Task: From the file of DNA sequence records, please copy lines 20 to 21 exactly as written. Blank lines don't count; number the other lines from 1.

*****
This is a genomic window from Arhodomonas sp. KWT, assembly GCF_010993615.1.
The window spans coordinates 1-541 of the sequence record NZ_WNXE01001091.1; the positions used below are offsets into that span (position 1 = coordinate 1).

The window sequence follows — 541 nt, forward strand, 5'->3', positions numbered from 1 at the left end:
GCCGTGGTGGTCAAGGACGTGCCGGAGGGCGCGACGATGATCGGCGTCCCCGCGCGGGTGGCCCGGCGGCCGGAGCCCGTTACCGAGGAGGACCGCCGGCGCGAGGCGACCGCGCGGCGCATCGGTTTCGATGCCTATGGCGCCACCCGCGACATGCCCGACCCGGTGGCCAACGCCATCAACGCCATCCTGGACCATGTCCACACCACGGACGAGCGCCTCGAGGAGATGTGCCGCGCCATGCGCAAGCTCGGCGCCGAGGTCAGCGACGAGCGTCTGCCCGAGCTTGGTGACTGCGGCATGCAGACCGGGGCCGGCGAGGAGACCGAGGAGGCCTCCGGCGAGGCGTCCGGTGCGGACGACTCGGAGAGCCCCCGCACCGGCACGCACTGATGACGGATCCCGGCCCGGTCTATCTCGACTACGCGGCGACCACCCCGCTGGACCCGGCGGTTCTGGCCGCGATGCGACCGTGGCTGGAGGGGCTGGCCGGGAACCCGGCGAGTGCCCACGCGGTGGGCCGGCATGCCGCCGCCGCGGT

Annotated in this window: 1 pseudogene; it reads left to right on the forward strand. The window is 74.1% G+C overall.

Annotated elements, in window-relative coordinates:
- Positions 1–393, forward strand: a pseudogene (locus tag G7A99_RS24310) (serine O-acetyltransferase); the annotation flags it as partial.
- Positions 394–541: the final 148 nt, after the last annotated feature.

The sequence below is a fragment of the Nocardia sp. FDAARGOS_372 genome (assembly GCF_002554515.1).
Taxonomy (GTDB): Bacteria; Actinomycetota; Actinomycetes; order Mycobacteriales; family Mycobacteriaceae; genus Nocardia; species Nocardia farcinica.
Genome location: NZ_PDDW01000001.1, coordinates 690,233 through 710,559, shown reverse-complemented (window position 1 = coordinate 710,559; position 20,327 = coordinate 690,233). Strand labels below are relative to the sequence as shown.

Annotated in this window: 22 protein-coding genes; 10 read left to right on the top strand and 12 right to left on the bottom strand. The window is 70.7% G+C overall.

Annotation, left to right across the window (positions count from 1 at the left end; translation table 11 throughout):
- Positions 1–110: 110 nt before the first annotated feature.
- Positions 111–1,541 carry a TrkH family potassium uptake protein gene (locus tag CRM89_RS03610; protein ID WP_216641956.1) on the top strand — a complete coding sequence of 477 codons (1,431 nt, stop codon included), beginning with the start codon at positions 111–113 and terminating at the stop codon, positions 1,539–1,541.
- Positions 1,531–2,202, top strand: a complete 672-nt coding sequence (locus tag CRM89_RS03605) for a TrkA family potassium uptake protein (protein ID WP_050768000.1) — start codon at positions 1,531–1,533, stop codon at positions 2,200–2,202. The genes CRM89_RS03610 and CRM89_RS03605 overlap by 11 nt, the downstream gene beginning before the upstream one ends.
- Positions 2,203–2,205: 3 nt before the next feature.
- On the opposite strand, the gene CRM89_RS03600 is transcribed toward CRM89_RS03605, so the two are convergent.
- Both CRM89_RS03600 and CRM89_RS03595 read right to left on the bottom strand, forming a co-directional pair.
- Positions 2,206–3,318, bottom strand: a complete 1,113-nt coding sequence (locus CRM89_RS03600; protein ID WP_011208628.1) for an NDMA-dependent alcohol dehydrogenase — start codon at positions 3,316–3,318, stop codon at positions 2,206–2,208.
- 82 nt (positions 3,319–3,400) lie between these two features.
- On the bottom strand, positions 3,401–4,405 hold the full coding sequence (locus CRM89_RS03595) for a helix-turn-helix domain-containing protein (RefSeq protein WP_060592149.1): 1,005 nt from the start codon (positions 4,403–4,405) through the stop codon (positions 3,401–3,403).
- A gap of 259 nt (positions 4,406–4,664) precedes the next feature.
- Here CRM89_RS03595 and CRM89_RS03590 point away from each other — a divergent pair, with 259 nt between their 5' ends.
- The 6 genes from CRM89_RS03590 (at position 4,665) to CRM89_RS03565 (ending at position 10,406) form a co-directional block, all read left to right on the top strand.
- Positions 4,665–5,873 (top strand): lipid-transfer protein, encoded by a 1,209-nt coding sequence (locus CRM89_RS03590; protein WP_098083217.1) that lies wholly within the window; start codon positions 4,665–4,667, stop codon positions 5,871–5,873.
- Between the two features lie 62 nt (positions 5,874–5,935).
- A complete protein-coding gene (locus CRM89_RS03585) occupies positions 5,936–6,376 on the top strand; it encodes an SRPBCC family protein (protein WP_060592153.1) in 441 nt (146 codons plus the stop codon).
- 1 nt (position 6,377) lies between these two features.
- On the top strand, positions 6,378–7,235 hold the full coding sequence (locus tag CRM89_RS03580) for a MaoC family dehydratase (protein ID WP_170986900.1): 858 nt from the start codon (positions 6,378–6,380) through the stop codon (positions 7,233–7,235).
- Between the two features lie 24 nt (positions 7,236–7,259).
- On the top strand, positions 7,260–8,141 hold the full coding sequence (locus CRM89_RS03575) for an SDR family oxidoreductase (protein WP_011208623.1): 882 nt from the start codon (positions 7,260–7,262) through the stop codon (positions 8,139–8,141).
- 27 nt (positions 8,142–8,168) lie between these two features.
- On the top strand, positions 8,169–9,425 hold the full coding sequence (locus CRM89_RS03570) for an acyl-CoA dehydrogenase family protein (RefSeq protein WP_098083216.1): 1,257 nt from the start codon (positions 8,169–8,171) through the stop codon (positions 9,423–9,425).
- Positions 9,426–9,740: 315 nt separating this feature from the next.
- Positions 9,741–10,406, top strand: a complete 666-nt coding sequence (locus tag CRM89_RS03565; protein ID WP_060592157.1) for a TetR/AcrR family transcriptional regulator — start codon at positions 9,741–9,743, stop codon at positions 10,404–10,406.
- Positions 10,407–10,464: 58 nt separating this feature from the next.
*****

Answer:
- Positions 2,206–3,318, bottom strand: a complete 1,113-nt coding sequence (locus CRM89_RS03600; protein ID WP_011208628.1) for an NDMA-dependent alcohol dehydrogenase — start codon at positions 3,316–3,318, stop codon at positions 2,206–2,208.
- 82 nt (positions 3,319–3,400) lie between these two features.